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Wednesday, August 24, 2011

NIGERIA’S PRIVATIZATION: BETWEEN GREED AND ECONOMIC GAINS


“The well-conceived and well-intentioned privatization programme, which was designed to, transparently, transfer state-owned assets to private hands to ensure better service delivery, has gradually been personalized and our prized economic assets and choice enterprises have been cornered and auctioned off to a tiny cabal of private sector interests closely associated, or in full partnership with those in the corridors of power, with little or no pretence at due process or transparency … (They) used the privatisation programme to auction our crowned jewels to themselves at rock-bottom prices” (ATIKU ABUBAKAR, The News, March 5, 2007)
 
  The above were the words of former vice president Atiku Abubakar, himself  an ex-chairman of national privatization council, before his later misunderstanding with his boss Obasanjo, that later jeopardized his chairmanship. The past weeks revelation by the senate committee on privatization has once again revealed to us how rotten the Nigerian system is and how greed can turn supposedly well intentioned programs into means of personnel aggrandizement. Privatization as at the time it originated (with lot of promises)  during the early 1980s, with the then British prime minister Margaret Thatcher divesting of large chunk of government companies to the private sector, was introduced as a means of reducing wastage inherent in the bureaucratic running of public companies and to improve efficiency. The belief was that government should concentrate on provision of such things as defense, law and policing, external relations and leave the provision of things such as running of Airline, Hotel, and production of soap to the private sector who are better at doing that.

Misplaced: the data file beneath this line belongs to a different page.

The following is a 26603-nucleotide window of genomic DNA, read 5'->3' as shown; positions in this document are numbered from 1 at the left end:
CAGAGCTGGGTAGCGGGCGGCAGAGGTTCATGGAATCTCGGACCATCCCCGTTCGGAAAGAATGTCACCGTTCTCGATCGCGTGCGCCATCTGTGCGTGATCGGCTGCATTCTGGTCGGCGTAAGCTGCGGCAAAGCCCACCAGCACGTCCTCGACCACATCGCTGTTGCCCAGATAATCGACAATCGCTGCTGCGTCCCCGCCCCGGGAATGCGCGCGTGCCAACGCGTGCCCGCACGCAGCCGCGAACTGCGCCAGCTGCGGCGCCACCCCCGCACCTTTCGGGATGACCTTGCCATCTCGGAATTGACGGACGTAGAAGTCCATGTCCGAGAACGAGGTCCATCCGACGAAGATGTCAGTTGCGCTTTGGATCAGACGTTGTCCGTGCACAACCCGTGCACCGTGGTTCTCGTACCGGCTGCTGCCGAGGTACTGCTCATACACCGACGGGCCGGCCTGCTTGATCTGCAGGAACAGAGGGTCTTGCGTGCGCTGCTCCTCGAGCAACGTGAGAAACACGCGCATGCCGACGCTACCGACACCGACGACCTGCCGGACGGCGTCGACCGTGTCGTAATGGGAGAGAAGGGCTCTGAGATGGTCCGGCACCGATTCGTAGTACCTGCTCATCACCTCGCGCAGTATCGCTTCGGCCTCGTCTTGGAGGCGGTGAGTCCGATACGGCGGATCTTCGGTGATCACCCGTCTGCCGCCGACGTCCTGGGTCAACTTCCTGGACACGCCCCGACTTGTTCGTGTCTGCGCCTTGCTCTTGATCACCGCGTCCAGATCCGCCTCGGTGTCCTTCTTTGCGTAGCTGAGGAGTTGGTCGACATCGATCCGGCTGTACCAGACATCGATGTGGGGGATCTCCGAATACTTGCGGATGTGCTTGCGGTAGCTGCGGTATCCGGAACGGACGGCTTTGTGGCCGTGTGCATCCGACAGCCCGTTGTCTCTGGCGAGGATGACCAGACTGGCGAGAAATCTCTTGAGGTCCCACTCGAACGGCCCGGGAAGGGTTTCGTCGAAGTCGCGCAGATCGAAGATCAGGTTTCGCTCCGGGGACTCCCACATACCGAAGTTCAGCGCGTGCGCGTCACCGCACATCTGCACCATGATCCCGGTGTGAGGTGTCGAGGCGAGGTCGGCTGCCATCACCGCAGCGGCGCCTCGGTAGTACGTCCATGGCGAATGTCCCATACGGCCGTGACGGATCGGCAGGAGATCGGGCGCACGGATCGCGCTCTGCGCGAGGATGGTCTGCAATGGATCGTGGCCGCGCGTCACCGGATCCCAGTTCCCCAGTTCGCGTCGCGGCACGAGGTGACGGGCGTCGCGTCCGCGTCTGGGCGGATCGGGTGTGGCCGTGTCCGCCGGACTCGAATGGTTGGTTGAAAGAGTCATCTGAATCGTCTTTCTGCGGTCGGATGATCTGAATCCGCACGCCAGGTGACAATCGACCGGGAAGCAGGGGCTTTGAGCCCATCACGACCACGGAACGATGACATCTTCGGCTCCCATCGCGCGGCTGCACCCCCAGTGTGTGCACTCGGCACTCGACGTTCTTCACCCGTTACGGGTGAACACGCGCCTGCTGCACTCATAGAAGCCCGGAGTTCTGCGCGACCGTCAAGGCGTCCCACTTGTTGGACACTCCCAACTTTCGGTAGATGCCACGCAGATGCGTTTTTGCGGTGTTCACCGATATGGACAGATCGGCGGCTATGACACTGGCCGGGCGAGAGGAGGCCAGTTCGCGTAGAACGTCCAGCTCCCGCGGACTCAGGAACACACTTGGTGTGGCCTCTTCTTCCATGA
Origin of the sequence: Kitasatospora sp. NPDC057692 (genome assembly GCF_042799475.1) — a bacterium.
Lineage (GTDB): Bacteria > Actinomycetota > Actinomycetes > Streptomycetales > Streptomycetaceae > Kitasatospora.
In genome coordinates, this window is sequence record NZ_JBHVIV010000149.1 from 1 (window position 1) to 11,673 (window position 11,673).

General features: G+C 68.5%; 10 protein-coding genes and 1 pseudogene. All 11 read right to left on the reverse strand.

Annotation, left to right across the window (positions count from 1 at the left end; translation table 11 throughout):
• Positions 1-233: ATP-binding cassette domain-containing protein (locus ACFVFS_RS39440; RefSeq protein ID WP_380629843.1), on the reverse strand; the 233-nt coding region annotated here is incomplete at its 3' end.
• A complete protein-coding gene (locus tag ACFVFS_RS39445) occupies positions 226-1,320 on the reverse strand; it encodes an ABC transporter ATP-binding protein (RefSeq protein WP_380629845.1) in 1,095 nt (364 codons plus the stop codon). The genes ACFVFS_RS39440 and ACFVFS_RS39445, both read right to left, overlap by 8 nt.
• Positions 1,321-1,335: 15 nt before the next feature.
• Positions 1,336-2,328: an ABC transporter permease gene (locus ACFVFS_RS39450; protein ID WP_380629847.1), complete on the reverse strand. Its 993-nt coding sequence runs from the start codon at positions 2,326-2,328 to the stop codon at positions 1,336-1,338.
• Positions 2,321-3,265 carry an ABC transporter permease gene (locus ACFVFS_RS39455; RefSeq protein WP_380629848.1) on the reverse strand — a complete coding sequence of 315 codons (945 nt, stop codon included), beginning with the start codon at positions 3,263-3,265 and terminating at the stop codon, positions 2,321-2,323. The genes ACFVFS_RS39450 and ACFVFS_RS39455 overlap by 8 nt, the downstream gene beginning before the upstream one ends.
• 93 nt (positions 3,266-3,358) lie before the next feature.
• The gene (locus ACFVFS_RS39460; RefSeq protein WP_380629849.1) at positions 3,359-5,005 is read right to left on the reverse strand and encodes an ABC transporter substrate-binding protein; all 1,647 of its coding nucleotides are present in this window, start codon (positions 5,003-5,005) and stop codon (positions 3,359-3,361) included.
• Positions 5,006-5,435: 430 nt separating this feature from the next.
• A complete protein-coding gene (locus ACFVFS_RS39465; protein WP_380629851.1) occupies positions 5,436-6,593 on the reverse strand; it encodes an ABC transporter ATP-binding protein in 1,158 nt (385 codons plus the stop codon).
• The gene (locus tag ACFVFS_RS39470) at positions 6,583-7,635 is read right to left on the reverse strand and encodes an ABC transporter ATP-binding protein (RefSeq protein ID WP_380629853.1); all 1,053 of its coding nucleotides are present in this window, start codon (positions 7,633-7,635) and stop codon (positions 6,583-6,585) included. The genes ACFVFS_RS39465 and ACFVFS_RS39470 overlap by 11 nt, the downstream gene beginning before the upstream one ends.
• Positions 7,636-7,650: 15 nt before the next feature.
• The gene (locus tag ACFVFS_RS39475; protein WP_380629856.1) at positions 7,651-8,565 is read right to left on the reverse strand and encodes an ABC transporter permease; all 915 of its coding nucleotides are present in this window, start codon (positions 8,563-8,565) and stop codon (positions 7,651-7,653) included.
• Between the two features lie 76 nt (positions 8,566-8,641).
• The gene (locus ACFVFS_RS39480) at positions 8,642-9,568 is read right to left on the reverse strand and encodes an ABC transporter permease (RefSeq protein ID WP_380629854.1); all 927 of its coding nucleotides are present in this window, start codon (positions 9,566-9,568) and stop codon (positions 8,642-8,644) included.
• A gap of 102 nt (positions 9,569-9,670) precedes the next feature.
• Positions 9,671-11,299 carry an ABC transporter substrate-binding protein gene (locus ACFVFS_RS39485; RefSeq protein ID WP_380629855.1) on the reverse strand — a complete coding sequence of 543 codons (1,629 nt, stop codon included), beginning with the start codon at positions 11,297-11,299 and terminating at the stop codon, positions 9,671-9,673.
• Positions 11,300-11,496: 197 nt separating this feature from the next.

It was the success of privatisation elsewhere that further spurs the machinery of privatisation in the developing countries; the strengthening of the private sector in countries like Britain, Germany and South Korea later lent credence to the belief that any thing private sector is good while any business that bears the foot print of government is bad. In general privatisation is good but it has it own price too, it was only in hand full of countries (mostly developed democracy) that the process was undertaking without the people and country paying dearly for it. A good example here is post Soviet privatisation and liberalization of the former communist countries in Eastern Europe, apart from the selling of government properties at give away prizes to government cronies, there was the socio-economic hardship that was caused by that IMF-World Bank engineered movement toward market economy. Millions of workers from Moscow to Kiev to Warsaw loss their jobs in addition to scarcity of basic good and service that caused prices to sky rocket resulting in increasing crime and social disorder. Majority of current post Soviet billionaires got their wealth from the privatisation of Russian state properties; like in Nigeria, billion of dollars worth of assets were sold to those political cronies at give away prices. The same thing happens in South America when countries like Chile, Peru, Brazil and Guatemala embraced privatisation and liberalization.